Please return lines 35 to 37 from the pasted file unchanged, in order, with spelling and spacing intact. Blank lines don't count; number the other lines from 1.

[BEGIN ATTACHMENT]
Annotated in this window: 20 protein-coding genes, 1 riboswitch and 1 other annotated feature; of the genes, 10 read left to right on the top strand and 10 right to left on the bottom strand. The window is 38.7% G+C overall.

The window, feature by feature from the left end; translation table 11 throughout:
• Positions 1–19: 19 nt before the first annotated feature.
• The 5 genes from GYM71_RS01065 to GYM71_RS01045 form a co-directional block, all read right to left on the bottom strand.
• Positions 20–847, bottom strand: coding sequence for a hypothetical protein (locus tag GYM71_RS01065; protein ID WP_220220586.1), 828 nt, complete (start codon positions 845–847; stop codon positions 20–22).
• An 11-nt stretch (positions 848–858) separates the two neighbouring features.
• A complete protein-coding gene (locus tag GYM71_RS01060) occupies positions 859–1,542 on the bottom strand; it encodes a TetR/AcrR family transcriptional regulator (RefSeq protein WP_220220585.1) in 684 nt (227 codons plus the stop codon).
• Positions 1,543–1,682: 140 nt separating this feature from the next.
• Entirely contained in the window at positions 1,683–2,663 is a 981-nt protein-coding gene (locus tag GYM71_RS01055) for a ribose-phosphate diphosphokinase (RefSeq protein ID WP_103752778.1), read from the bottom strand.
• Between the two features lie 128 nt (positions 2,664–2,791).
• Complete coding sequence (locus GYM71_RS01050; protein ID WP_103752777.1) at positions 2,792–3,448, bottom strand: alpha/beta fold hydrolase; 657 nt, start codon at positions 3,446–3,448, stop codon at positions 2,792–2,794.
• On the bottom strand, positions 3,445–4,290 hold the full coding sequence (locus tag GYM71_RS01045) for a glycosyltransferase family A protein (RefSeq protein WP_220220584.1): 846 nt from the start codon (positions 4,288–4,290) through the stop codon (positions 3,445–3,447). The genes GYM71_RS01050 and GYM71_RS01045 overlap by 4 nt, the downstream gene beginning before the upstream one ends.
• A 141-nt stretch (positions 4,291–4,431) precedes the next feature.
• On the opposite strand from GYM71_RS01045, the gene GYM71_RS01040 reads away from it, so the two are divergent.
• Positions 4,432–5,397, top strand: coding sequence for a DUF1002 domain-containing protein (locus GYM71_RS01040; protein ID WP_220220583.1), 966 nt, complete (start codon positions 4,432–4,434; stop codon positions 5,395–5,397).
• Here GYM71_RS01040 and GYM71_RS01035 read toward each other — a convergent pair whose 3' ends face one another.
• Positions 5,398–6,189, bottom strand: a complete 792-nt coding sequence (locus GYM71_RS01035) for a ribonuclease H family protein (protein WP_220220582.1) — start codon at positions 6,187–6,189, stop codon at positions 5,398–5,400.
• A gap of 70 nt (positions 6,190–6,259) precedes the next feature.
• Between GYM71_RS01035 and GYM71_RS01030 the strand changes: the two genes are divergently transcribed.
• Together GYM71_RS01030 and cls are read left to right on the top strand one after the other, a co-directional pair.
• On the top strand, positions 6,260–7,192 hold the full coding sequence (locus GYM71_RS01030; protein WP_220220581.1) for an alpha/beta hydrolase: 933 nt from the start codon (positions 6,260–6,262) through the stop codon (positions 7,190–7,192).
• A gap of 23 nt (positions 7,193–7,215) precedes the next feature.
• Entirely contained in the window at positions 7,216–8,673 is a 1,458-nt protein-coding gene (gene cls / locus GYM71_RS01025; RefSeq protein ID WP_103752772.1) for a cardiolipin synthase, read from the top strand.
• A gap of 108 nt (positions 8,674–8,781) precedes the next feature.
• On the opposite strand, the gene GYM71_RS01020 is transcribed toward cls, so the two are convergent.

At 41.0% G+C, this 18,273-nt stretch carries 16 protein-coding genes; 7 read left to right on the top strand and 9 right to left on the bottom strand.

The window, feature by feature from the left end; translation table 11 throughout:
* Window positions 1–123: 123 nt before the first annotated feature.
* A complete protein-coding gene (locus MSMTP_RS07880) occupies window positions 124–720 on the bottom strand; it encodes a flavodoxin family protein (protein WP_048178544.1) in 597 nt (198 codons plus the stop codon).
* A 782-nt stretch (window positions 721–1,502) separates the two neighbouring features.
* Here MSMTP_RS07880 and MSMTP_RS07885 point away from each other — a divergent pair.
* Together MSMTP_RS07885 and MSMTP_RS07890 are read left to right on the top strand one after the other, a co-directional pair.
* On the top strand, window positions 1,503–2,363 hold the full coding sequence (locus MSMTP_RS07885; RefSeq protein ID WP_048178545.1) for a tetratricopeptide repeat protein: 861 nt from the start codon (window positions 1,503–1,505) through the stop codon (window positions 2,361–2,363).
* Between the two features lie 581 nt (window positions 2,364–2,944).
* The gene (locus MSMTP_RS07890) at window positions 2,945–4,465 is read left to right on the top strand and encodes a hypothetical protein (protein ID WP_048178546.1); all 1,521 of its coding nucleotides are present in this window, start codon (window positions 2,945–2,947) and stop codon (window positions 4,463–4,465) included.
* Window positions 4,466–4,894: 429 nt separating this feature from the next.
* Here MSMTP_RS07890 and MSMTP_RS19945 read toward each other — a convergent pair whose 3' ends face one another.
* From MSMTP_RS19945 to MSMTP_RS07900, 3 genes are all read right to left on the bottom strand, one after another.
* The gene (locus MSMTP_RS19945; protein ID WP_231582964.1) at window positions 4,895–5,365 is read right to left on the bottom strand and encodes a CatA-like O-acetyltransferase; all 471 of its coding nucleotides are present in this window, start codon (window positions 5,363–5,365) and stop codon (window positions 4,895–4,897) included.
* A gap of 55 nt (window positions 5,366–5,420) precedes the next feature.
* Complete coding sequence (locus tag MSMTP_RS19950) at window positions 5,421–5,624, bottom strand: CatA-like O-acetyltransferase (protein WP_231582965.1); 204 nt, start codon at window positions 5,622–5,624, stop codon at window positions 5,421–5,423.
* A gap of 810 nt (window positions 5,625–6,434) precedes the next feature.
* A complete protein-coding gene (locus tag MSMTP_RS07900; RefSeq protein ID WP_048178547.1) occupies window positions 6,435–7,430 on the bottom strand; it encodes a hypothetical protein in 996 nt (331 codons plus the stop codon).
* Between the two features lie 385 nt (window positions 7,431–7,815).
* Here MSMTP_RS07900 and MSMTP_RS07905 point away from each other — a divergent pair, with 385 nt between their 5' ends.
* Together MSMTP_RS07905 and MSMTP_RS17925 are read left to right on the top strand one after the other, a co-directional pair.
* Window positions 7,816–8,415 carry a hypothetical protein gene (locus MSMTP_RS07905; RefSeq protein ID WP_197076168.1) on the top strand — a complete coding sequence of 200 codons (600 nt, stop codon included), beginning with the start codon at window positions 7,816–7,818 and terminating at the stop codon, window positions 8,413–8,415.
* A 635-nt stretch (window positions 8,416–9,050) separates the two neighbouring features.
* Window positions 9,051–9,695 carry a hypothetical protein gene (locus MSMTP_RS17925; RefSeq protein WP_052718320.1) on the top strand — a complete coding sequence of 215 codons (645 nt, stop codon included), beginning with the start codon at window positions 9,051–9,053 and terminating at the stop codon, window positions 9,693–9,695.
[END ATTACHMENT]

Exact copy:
* The gene (locus MSMTP_RS07890) at window positions 2,945–4,465 is read left to right on the top strand and encodes a hypothetical protein (protein ID WP_048178546.1); all 1,521 of its coding nucleotides are present in this window, start codon (window positions 2,945–2,947) and stop codon (window positions 4,463–4,465) included.
* Window positions 4,466–4,894: 429 nt separating this feature from the next.
* Here MSMTP_RS07890 and MSMTP_RS19945 read toward each other — a convergent pair whose 3' ends face one another.